The course content provided on the Remote Learning for Students page contains part of our programme of study for year 12 students over the next few weeks. Feel free to share this content with your students. We will also be setting additional tasks using copyrighted textbooks and worksheets, but we are unable to share these.
I am providing two 90-minute lectures per week to my students. These will be finishing off the year 1 content and making a start on the year two content. These lectures will be used in combination with videos set for flipped learing, which will be used as a 'first look' at each topic. The lectures do not need to be watched live.
During the lectures, students are welcome to email me with questions (firstname.lastname@example.org), but questions from my own students will obviously take priority. If you direct the students to watch the lectures, you might find it more effective to get them to ask you questions instead.
The first lecture is already available if you want to check the suitability (see link on student page).
Each lecture will go through key ideas/definitions, example-problems pairs and contain opportunities for students to complete practice questions and ask questions. On occasions, the starting point will assume students have completed some flipped learning work beforehand, although this work will be linked to. By using the flipped learning content we will be able to get deeper into each topic.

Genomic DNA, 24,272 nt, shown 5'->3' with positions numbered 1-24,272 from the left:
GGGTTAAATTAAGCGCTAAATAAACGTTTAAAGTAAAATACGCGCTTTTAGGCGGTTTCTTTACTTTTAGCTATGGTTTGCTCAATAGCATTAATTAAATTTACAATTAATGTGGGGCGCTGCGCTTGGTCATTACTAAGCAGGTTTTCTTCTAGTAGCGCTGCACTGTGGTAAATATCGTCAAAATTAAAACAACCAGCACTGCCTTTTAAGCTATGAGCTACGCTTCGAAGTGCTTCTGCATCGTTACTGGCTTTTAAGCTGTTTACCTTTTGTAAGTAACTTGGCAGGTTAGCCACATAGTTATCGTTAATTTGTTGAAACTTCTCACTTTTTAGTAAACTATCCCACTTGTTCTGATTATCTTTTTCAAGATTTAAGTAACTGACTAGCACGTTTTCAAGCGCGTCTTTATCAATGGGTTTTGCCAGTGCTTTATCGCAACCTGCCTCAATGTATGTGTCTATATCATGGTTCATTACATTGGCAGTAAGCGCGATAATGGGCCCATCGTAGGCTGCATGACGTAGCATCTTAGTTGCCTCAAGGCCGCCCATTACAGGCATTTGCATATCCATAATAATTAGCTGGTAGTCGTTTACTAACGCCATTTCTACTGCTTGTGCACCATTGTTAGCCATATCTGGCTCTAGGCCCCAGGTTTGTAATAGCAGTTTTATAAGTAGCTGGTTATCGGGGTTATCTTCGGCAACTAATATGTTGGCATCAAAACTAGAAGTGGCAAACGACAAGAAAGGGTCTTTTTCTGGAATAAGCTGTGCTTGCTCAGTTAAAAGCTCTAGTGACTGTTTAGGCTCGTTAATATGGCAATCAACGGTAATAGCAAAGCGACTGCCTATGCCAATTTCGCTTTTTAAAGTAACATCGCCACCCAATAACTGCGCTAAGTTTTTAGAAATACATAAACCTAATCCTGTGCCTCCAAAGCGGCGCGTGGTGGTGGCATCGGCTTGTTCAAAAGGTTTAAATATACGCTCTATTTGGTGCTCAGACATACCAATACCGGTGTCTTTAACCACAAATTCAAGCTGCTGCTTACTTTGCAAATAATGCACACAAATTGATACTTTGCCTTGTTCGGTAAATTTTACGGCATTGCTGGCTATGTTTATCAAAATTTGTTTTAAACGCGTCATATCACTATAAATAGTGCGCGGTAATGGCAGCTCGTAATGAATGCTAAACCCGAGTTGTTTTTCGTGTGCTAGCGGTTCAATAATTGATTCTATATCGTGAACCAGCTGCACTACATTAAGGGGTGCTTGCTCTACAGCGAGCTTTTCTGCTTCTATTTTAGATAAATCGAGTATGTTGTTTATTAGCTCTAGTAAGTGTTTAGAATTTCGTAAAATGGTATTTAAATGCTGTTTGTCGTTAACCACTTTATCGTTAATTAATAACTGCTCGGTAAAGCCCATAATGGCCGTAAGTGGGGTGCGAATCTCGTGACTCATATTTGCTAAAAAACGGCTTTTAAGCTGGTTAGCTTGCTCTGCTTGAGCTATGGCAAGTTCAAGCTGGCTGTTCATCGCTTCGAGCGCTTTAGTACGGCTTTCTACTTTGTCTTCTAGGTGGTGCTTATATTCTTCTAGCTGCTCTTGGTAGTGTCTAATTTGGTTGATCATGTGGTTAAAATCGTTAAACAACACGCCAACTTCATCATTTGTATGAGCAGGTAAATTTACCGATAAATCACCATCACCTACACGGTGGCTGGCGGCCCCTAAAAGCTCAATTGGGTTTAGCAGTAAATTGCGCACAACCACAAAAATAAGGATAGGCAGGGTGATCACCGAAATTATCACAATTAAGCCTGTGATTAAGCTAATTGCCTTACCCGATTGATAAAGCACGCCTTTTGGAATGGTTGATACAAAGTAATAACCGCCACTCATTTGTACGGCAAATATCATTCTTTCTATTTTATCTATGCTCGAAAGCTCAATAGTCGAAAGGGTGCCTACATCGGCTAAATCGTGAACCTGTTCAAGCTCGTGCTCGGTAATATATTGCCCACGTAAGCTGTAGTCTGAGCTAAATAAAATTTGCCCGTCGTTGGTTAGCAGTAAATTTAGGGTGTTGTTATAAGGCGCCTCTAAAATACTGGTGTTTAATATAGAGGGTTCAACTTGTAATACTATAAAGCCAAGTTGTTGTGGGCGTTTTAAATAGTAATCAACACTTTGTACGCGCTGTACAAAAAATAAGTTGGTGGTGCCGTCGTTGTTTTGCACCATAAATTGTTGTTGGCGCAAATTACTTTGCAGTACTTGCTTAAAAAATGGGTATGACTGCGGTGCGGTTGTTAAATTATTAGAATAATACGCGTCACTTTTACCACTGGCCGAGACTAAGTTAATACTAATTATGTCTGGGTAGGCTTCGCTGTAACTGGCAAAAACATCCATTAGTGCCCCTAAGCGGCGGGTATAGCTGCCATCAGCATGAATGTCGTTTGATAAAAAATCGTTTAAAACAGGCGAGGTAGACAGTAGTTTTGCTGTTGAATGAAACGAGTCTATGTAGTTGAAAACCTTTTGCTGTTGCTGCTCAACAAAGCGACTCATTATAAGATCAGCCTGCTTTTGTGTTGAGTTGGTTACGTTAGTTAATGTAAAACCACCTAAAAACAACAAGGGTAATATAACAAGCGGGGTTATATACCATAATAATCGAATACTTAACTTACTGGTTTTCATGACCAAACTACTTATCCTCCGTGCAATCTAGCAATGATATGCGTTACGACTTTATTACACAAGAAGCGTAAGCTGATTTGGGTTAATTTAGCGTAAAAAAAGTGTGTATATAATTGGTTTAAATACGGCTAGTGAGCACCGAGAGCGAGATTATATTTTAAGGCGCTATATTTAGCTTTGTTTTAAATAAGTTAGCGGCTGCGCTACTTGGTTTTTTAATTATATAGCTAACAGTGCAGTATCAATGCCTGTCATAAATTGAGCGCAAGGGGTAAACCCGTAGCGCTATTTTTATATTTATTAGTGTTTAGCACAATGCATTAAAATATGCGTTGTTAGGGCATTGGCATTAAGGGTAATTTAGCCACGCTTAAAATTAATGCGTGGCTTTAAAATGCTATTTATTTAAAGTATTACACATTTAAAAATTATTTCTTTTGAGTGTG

Here is an outline of the order in which we will be approaching topics:
1. Connected Particles
2. Exponential Modelling
-- No lessons over the Easter Holidays --
3. Kinematics 2
4. Correlation and Cleanning Data
5. Year 2 content - This will include Functions (domain, range, inverse, composite etc.), Graph Transformations, Modulus Function, Reciprocal Trigonometric Functions, Radians and 2D Forces (with friction).
We are using Adobe Scan to check students work and for occasions where they need feedback. Adobe Scan allows you to use your phone as a document scanner. It takes camera images, tidies up the edges and creates a single multi-page PDF which can be shared by email.
I have created two videos which you can use to better understanding how it works. You can also send them to students to help them get set up. I personally feel that checking student work throughout this difficult period is essential. If we don't check, many students won't 'do'.
The first video covers setting up Microsoft Outlook. This is helpful if students have a college email address so that they don't have to share scans using a personal account.
The second video coveres setting up Adobe Scan.
Here is a link to the video tutorials: parkermaths.com/scan (YouTube)